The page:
When Hamlet finally decides to act, he fails to engage our sympathies, because he is not at maximum capacity -- that is, he fails to act with the intelligence that audiences have a right to expect from a person in his particular circumstances (see J. Frey’s definition of this term). He starts out well enough, with an ingenious idea (although some audiences might think it contrived) to put on a play where a man poisons his brother, a king, in precisely the same way Claudius murdered Hamlet's father. Hamlet hopes that Claudius, while watching the play, will reveal his guilt by faltering, turning pale, or even breaking down and confessing. But then Hamlet does a very stupid thing. Had he been at maximum capacity, he would have gathered a group of followers to witness Claudius' guilty behavior and thereby become Hamlet's allies in his quest for justice. Instead, Hamlet alienates all would-be allies by pretending to be mad!
Worse, after Hamlet decides on his course of action, we are subjected to a whiny, self-indulgent soliloquy that interrupts the play for no apparent reason. This speech starts out by using the most abstract verb possible. "To be, or not to be," followed by another passive construction, "That is the question." Why not simply say "Should I kill myself?" The monologue whimpers on, full of self-pity and mixed metaphors. "Take arms against a sea of troubles" -- how does one take arms against a sea? Cut this whole silly speech: this play is about revenge, not suicide.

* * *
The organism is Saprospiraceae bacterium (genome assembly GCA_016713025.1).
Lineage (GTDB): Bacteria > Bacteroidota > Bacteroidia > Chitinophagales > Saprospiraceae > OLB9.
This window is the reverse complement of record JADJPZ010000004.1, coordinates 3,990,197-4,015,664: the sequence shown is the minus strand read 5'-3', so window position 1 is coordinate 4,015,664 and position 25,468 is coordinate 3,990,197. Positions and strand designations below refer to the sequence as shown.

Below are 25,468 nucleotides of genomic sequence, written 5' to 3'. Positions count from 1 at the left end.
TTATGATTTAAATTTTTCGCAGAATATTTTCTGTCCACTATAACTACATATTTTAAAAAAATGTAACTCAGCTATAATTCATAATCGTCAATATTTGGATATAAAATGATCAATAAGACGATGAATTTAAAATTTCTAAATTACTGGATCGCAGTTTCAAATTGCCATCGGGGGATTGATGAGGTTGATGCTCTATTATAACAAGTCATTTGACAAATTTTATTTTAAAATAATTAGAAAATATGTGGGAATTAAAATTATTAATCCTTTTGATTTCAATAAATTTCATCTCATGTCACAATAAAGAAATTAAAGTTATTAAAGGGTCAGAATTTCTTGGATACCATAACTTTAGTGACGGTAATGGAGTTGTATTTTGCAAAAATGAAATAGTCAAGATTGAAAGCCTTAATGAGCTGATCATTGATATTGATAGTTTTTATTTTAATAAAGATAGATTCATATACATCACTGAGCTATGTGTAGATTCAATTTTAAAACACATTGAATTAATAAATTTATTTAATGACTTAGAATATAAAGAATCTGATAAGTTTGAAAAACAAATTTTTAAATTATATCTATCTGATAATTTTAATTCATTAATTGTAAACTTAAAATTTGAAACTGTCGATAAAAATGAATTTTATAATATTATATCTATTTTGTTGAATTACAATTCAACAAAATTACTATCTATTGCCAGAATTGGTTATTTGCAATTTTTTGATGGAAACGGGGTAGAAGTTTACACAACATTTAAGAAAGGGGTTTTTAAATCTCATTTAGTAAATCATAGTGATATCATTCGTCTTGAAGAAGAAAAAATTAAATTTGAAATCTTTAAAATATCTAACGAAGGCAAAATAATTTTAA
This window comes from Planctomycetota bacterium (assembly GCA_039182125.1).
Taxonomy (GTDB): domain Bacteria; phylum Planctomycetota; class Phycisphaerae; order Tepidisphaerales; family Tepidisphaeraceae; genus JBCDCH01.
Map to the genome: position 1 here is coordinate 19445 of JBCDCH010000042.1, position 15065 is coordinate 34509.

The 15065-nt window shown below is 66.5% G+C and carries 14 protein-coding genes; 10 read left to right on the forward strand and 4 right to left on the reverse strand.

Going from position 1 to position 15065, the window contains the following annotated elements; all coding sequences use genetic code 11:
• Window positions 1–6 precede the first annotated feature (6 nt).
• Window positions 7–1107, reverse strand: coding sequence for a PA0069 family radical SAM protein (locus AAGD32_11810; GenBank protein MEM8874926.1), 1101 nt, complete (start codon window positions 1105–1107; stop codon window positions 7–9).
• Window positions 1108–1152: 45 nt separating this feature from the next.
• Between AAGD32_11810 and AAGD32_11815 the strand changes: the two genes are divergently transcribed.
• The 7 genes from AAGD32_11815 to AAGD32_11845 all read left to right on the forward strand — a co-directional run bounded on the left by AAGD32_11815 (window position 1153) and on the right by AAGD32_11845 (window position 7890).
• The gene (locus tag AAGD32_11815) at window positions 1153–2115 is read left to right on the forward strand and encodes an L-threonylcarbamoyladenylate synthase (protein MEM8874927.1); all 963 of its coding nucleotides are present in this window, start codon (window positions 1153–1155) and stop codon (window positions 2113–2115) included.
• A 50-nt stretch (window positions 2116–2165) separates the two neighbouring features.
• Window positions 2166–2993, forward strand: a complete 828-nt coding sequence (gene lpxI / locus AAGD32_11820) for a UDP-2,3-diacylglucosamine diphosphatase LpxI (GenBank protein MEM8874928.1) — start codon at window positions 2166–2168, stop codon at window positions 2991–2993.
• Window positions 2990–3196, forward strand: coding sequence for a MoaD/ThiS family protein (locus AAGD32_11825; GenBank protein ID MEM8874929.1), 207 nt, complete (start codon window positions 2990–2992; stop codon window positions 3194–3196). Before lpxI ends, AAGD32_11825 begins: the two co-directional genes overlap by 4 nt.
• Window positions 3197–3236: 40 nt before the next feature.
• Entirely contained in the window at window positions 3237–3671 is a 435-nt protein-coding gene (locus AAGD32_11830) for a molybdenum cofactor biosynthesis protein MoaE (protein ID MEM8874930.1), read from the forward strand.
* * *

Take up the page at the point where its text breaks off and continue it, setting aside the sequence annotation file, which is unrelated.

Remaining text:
All too often the play avoids conflict, violating the first rule of effective drama. For instance, Hamlet approaches Claudius, meaning to kill him, only to stop (without Claudius even seeing him!) because Claudius is at prayer. Why not have Hamlet follow Claudius after his prayers and confront him? Later, as the play is supposedly rising to its climax, even more conflict is avoided when the hero is sent off to England! Major scenes occur off stage: Hamlet's escape from the ship is a contrived mess (something about pirates!). Also, the scene where Hamlet tells the story of his adventures in England is an example of hack writing at its worst. We learn -- out of nowhere -- that Hamlet is an accomplished forger, and therefore he was able to substitute the sealed letter ordering his death for a letter instructing the deaths of Rosencranz and Gildenstern. Also, he informs Horatio that he can easily vanquish Laertes in a duel because he's been practicing swordsmanship in recent months. However, except for the one scene where he kills the unarmed Polonius, we have not seen him so much as pick up a sword.